Times Staff Writer
ST. PETERSBURG — An economic analysis of the future Pier District promises a rosy return on the project's current $66 million pricetag.
The study by Lambert Advisory of Miami estimates that the district — which is not yet under construction and is expected to open at the end of 2018 — will have a potential annual economic impact on St. Petersburg of $80 million, create hundreds of jobs, bring in close to two million visitors a year and boost demand for hotels and restaurants.
Lambert expects spending by the anticipated crowds of local and out-of-town visitors to have a broad impact beyond the 26-acre Pier District and the surrounding downtown area. Visitors are expected to spend about $30 million for food and beverages, $10 million for retail and services and $15 million for hotels.
In a prepared statement following the report's release, Mayor Rick Kriesman said he was "thrilled" that the district "will not only be a world-class destination for residents and for visitors from around the world, but that it will also have such a strong economic impact."
City Council member Karl Nurse's response was somewhat muted.
"Candidly, I don't put a lot of credence on these reports. The impact of building something is pretty straightforward," he said, referring to the $17.5 million in wages expected from the 365 full-time jobs that would be created during the district's construction.
"When you add entertainment activities to an area, the only net gain is bringing money from out of the area into the area," Nurse added.
"So economically, if it causes visitors to come or stay longer, then there's an economic gain. Otherwise, it's just additional choices for people who live in the area. I have never seen an economic impact study that I haven't thought was inflated."
Meanwhile, the waiting continues for a key permit to get the project started. Pinellas County issued its permit in late April, but the one from the U.S. Army Corps of Engineers is still pending.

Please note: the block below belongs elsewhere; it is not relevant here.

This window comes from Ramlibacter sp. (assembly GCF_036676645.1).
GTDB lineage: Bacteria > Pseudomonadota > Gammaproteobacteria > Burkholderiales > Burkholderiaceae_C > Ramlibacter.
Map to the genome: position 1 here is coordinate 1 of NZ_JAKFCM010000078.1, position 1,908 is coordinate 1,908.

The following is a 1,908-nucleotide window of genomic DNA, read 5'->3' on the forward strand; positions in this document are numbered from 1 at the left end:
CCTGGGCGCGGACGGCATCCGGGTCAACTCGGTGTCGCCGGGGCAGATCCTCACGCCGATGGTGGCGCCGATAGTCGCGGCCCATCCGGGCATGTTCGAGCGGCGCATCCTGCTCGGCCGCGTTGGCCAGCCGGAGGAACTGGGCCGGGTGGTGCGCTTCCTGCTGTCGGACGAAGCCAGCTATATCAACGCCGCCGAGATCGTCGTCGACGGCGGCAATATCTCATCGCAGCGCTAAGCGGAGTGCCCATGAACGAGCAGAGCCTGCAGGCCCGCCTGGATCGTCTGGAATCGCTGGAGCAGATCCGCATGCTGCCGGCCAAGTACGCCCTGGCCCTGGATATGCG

"We expect to have that shortly," said Chris Ballestra, the city's managing director of development coordination. "They committed to get that to us this month."
When that happens, workers will begin driving piles into Tampa Bay for the over-the-water component of the project.
Before that happens, though, the City Council will be asked on June 1 to appropriate about $17.5 million for that part of the project. The money will be a portion of the original $34 million estimated for construction costs before what had been planned as simply a new pier was expanded into the $66 million Pier District.
Other decisions await in coming weeks. On June 7, the pier public art committee will consider whether to commission a sculpture from internationally renowned artist Janet Echelman.
In April, the council approved a $75,000, two-phase agreement with the artist, who was born in Tampa and has her studio in Massachusetts. At their early June meeting, committee members will be reviewing phase one, which will include a feasibility study, at least two concept designs and cost estimates. Phase two would only proceed if the city decides to go forward with the full project, which could cost many more thousands of dollars.
Also, Pinellas County Commissioners still have to decide whether to allow St. Petersburg to allocate up to an additional $10 million to the Pier District for more amenities and $4 million for transportation and parking throughout downtown. The money would come from tax increment financing, or TIF, funds once meant for a downtown transit hub that's no longer planned.
Kriseman had originally wanted all of the money for Pier District "enhancements." City Council members pushed back at that and eventually voted to spend the money on transportation and parking, as well.
As yet, though, Ballestra said the city's request has not been scheduled to be heard by the County Commission.
"We're working with the county to schedule a time," he said. "We look forward to getting that on their agenda shortly."
Contact Waveney Ann Moore at email@example.com or (727) 892-2283. Follow @wmooretimes